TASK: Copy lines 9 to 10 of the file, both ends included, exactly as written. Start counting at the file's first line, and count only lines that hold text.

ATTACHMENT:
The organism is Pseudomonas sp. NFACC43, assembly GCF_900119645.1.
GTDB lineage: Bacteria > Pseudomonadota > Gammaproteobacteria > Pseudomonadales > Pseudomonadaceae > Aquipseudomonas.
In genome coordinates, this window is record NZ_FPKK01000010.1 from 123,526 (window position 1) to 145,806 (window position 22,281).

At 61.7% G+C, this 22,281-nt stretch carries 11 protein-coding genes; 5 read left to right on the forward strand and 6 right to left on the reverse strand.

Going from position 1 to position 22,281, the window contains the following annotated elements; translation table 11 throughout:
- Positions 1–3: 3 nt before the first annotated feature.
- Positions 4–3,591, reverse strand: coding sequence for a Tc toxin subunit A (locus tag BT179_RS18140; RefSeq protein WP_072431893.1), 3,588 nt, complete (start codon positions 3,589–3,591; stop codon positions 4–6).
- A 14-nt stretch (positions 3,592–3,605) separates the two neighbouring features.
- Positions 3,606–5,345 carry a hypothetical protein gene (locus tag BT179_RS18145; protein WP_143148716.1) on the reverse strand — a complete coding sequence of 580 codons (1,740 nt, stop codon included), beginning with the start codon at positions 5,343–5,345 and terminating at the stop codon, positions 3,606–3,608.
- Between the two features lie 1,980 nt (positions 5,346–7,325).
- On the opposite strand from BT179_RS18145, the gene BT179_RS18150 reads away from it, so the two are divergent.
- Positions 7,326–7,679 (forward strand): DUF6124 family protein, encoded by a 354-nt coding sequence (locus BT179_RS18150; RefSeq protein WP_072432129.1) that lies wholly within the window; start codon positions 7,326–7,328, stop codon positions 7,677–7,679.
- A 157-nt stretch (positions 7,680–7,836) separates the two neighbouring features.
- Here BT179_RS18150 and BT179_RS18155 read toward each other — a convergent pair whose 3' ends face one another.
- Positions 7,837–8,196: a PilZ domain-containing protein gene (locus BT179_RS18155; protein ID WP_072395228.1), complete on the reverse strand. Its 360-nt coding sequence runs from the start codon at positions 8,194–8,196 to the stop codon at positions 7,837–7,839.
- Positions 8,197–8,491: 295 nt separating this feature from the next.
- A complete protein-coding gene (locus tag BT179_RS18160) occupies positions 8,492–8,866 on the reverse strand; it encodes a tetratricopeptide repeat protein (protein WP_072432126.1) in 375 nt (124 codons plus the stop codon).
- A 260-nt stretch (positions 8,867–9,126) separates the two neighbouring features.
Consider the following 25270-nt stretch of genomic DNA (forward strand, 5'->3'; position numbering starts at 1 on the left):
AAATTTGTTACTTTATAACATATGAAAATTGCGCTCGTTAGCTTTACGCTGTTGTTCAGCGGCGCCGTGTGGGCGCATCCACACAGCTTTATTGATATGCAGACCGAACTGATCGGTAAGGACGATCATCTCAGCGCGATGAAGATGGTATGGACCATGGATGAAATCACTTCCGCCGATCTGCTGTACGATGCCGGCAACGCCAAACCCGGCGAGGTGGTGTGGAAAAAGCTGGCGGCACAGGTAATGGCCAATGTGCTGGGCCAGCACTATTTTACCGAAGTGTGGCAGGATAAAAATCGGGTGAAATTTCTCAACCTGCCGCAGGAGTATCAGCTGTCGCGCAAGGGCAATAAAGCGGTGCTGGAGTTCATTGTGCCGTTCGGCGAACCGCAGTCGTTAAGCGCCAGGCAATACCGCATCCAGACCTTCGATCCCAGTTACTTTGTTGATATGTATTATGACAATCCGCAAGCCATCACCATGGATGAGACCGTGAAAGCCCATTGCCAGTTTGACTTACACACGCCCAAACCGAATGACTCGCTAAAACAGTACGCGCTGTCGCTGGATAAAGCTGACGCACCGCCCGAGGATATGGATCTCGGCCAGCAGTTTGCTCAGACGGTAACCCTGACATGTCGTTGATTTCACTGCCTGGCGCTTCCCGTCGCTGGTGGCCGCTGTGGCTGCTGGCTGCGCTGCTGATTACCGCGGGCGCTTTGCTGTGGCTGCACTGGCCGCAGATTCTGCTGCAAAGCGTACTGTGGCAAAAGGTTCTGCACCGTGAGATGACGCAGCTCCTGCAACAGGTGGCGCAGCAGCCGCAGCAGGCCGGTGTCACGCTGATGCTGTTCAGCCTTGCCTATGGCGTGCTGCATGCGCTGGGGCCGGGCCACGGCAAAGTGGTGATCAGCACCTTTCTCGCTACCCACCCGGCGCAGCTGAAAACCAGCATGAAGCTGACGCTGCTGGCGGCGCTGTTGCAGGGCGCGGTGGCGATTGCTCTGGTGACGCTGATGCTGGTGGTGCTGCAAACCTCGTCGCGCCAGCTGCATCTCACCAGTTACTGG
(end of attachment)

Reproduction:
- Positions 3,606–5,345 carry a hypothetical protein gene (locus tag BT179_RS18145; protein WP_143148716.1) on the reverse strand — a complete coding sequence of 580 codons (1,740 nt, stop codon included), beginning with the start codon at positions 5,343–5,345 and terminating at the stop codon, positions 3,606–3,608.
- Between the two features lie 1,980 nt (positions 5,346–7,325).